This study highlights the high exposure of Key Biodiversity Areas to future climate and land use changes in the Mediterranean region. It underlines the urgency of implementing protection measures on these sites to mitigate these changes, particularly in the Maghreb and the Near East where Key Biodiversity Areas are both poorly protected and highly exposed. This work was coordinated by the Tour du Valat Research Institute for the Conservation of Mediterranean Wetlands and the Ecology and Conservation Sciences Centre (CESCO – National Natural History Museum, CNRS, Sorbonne University). This study was recently published in Conservation Science and Practice.
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Arles, 11 October 2022
A team of scientists coordinated by the Tour du Valat Research Institute for the Conservation of Mediterranean Wetlands and the Centre for Ecology and Conservation Sciences (CESCO – National Natural History Museum, CNRS, Sorbonne University) has published new results on future climate and land use changes that threaten “Key Biodiversity Areas” in the Mediterranean Basin. These results show that the network of Key Biodiversity Areas is both insufficiently protected and highly threatened by human activities, and therefore highlight the importance of implementing strong protection measures. This study was published on October 10 in Conservation Science and Practice.
A target to protect 30% of the world’s total area by 2030
Human activities are at the origin of climate change and the degradation of natural environments, which is leading to the sixth mass extinction crisis. The creation of protected areas is one of the most effective levers for reducing their impact on biodiversity. The target to protect 30% of the world’s land and sea area by 2030, currently being negotiated by the United Nations, represents a tremendous opportunity to better conserve biodiversity. However, the creation of protected areas has often focused on areas that are not very accessible and of little economic interest, rather than on the most important sites for biodiversity, such as Key Biodiversity Areas, which are internationally recognised as being of major importance for biodiversity conservation. Moreover, the choice of the areas to be protected has so far taken little account of the future impacts of human activities and more specifically of future climate and land use changes (agriculture, urbanisation), due to the lack of knowledge, data, and decision support tools.
In this seminal study, researchers assessed future climate and land use changes in Key Biodiversity Areas to identify the sites most at risk and deserving priority protection as needed. This prioritisation of sites at risk was based on climate and land use projections for the end of the 21st century according to the most recent Intergovernmental Panel on Climate Change (IPCC) scenarios. The authors focused on the Mediterranean region (29 countries), a global biodiversity hotspot, but also one of the regions most threatened by human pressures.
Key areas for biodiversity conservation under severe threat by the end of the century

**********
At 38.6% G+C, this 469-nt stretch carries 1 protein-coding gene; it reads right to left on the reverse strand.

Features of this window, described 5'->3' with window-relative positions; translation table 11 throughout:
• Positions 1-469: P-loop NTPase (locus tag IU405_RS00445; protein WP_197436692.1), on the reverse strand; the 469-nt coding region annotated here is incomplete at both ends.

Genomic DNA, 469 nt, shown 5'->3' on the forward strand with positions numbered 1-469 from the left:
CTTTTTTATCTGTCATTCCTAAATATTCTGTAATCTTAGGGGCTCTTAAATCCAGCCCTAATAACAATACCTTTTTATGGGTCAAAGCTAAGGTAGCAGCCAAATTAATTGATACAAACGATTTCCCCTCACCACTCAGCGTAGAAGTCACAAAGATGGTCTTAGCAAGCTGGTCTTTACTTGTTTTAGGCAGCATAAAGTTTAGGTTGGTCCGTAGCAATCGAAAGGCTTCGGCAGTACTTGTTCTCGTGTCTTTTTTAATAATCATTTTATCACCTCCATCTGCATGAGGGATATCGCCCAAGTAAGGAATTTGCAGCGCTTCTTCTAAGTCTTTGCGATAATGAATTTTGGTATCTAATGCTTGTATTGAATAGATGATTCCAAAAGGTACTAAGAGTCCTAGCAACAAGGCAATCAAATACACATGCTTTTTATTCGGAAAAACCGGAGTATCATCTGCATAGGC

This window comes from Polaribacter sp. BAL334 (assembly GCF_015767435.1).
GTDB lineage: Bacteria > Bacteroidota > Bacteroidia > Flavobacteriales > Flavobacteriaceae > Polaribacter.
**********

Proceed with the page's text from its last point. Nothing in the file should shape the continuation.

The research team found that Key Biodiversity Areas are more threatened by future climate and land use changes than sites with lesser biodiversity concerns in the Mediterranean, regardless of the future climate scenario. On the other hand, the regions that will be strongly impacted by climate change are generally not the same as those threatened by future land-use changes, hence the interest in taking account of these two criteria when designating new protected areas. Finally, not only are the Key Biodiversity Areas insufficiently protected in the Mediterranean, but the most threatened sites are in countries where their protection is the weakest. For example, Turkey is home to many of the most threatened unprotected biodiversity hotspots.
The urgent need to create new protected areas in the southern and eastern Mediterranean
These results underline the urgency of extending the Mediterranean network of protected areas by targeting the most highly threatened unprotected Key Biodiversity Areas to better anticipate the future impact of human activities on biodiversity. These protection measures should be focused on the countries of the Maghreb and the Near East, whose sites of importance for biodiversity are both the most threatened and the least protected, while ensuring that the human and financial resources needed to implement this protection are mobilised. Finally, while this study highlights the need to reduce our greenhouse gas emissions, it also reminds us of the importance of taking into account and limiting other human pressures such as the loss and degradation of natural environments, in order to limit our impact on biodiversity as much as possible.
 Key Biodiversity Areas are a global network of high biodiversity value sites created by the IUCN
Reference : Verniest, F., Galewski, T., Julliard, R., Guelmami, A., & Le Viol, I. (2022). Coupling future climate and land-use projections reveals where to strengthen the protection of Mediterranean Key Biodiversity Areas. Conservation Science and Practice. https://doi.org/10.1111/csp2.12807